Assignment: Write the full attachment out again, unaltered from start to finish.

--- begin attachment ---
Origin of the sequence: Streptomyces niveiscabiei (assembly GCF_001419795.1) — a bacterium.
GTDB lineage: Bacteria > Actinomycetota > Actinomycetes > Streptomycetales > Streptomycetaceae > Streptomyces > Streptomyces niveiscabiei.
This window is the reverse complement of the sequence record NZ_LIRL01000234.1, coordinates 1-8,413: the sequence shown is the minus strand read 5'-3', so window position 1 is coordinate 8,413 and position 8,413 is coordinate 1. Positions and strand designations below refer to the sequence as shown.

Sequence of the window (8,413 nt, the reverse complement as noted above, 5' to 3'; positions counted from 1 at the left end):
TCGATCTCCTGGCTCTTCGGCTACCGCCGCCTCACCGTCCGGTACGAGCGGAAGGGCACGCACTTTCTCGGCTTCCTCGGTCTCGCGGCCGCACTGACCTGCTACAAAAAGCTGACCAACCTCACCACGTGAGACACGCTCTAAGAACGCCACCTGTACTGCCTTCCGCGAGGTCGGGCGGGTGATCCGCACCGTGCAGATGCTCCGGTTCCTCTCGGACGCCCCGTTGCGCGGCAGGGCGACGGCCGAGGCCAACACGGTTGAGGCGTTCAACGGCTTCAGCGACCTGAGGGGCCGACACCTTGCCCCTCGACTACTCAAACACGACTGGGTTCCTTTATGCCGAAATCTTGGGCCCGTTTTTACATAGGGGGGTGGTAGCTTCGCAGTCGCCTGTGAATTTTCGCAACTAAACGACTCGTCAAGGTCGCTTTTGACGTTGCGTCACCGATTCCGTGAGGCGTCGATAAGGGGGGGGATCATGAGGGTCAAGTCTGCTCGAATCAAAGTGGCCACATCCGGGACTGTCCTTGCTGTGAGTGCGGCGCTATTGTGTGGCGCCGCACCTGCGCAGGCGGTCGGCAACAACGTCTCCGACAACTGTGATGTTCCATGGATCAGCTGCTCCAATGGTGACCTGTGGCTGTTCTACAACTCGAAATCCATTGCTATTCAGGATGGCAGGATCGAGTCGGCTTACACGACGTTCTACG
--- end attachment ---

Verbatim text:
Origin of the sequence: Streptomyces niveiscabiei (assembly GCF_001419795.1) — a bacterium.
GTDB lineage: Bacteria > Actinomycetota > Actinomycetes > Streptomycetales > Streptomycetaceae > Streptomyces > Streptomyces niveiscabiei.
This window is the reverse complement of the sequence record NZ_LIRL01000234.1, coordinates 1-8,413: the sequence shown is the minus strand read 5'-3', so window position 1 is coordinate 8,413 and position 8,413 is coordinate 1. Positions and strand designations below refer to the sequence as shown.

Sequence of the window (8,413 nt, the reverse complement as noted above, 5' to 3'; positions counted from 1 at the left end):
TCGATCTCCTGGCTCTTCGGCTACCGCCGCCTCACCGTCCGGTACGAGCGGAAGGGCACGCACTTTCTCGGCTTCCTCGGTCTCGCGGCCGCACTGACCTGCTACAAAAAGCTGACCAACCTCACCACGTGAGACACGCTCTAAGAACGCCACCTGTACTGCCTTCCGCGAGGTCGGGCGGGTGATCCGCACCGTGCAGATGCTCCGGTTCCTCTCGGACGCCCCGTTGCGCGGCAGGGCGACGGCCGAGGCCAACACGGTTGAGGCGTTCAACGGCTTCAGCGACCTGAGGGGCCGACACCTTGCCCCTCGACTACTCAAACACGACTGGGTTCCTTTATGCCGAAATCTTGGGCCCGTTTTTACATAGGGGGGTGGTAGCTTCGCAGTCGCCTGTGAATTTTCGCAACTAAACGACTCGTCAAGGTCGCTTTTGACGTTGCGTCACCGATTCCGTGAGGCGTCGATAAGGGGGGGGATCATGAGGGTCAAGTCTGCTCGAATCAAAGTGGCCACATCCGGGACTGTCCTTGCTGTGAGTGCGGCGCTATTGTGTGGCGCCGCACCTGCGCAGGCGGTCGGCAACAACGTCTCCGACAACTGTGATGTTCCATGGATCAGCTGCTCCAATGGTGACCTGTGGCTGTTCTACAACTCGAAATCCATTGCTATTCAGGATGGCAGGATCGAGTCGGCTTACACGACGTTCTACG